NST Leader: Online child safety

Minors have insidiously morphed into sexual predators, indoctrinated by smut and sinister content infesting the World Wide Web, which makes these child predators dangerous cyber-savvy imbeciles, based on the increasing statutory rape cases involving them annually.

Some predators start early, 9-year-olds raping and sexually assaulting girls their own age. The inevitable broadsides have emerged: experts urging more cybersecurity awareness and sex education, undoubtedly a sensible alarm, but resisted by others with ultraconservative consternation.

Child protection is the responsibility of parents, educators and policymakers, but the politicians have it easy: their go-to demand to ban dodgy websites is always acquiesced.

Educators issue standard recommendations: instal parental control software and configure device and browser settings to block malevolent content.

The real heavy lifting lies with parents, some unleashing drastic measures to stop their child's brain rot, especially if they are preschoolers. Internet software-savvy minors aren't bothered with their parents freaking out: filter all they like, but it just takes a virtual private network app, a workaround alien to most parents, to circumvent the controls.

This is where it gets horrendous: realising the futility of software policing, they resort to withholding smartphones and tablets, at least until their children are more mature.

There's a silver lining here: children deprived of digital devices are compelled to entertain themselves the way their parents did when they were kids. It's a traditional but vanishing checklist: reading books, painting and colouring, playing with building blocks, educational toys and puzzles, running, jumping and skipping at residential playgrounds, learning to play musical instruments, swimming and socialising at playhouses.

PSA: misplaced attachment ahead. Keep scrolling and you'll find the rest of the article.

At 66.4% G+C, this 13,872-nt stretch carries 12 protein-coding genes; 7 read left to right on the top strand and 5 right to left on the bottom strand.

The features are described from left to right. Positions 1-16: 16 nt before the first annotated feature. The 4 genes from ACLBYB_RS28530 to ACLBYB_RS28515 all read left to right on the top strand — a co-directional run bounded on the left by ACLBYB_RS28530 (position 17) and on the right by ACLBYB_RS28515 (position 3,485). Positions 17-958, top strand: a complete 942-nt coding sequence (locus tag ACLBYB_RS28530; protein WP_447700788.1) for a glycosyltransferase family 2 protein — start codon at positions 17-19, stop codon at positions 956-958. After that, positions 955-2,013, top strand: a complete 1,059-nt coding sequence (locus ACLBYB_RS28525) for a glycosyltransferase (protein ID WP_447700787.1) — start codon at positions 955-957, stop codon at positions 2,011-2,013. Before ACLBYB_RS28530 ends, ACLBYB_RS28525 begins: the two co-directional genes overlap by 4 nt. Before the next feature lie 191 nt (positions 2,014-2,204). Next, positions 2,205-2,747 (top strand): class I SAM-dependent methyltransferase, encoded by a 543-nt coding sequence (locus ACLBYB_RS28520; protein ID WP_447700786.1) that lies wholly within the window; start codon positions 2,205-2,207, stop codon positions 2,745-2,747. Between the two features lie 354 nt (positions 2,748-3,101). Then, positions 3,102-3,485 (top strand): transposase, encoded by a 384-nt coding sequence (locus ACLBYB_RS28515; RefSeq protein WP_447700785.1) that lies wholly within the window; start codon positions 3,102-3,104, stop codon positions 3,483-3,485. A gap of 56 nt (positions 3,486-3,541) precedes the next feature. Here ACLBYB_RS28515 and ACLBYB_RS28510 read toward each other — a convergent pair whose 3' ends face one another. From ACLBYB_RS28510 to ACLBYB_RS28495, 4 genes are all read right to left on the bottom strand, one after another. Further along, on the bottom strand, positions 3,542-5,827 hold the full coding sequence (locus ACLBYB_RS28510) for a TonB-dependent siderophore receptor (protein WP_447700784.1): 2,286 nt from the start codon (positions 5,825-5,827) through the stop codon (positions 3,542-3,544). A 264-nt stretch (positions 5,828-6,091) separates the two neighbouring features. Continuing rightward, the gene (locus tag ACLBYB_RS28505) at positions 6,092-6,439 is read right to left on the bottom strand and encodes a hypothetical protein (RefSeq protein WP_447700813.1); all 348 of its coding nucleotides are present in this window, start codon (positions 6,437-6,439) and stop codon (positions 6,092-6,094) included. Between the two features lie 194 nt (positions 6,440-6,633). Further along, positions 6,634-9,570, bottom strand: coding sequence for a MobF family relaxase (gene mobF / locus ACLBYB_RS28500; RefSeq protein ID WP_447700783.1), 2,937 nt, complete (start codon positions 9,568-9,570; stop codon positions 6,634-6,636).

The only digital treat allowed are universally rated Disney movies and cartoons, watched together, though certain animated or live-action series are prohibited due to its addictive and psychological drawbacks.

This child-rearing strategy is a hit-and-miss: observe children whose parents provide unlimited use of digital devices and how their worldview, being virtually glued to the devices, are sculpted, not by parental nurturing, but by the makers of the apps.

By the time the parents sense their kids' mental and physical degradation, it may be too late. Parents who try to wrestle the devices away are shocked by the children's violent reaction: the kids scream bloody murder, scamper like a maniac, roll on the floor or knock their heads against the wall.

Panicked parents capitulate to the quaking histrionics and feebly return the device. Commotion is averted, but the kids' abysmal mental and physical make-up remains deadlocked. We haven't even begun to fully understand the apps' surreptitious functions and the privacy data they ravenously consume.

Then there's the clamour for primary school sex education to teach minors personal boundaries and appropriate behaviour that prevents grooming and exploitation, and situations leading to sexual deviancy.

To be sure, this scenario is a cliché: as always, religious and conservative misapprehension sidestep these good intentions. In any case, most beleaguered parents still find formal sex education awkward, hoping that their children will soon "learn on their own", just as they did.

Most Popular
Related Article
Says Stories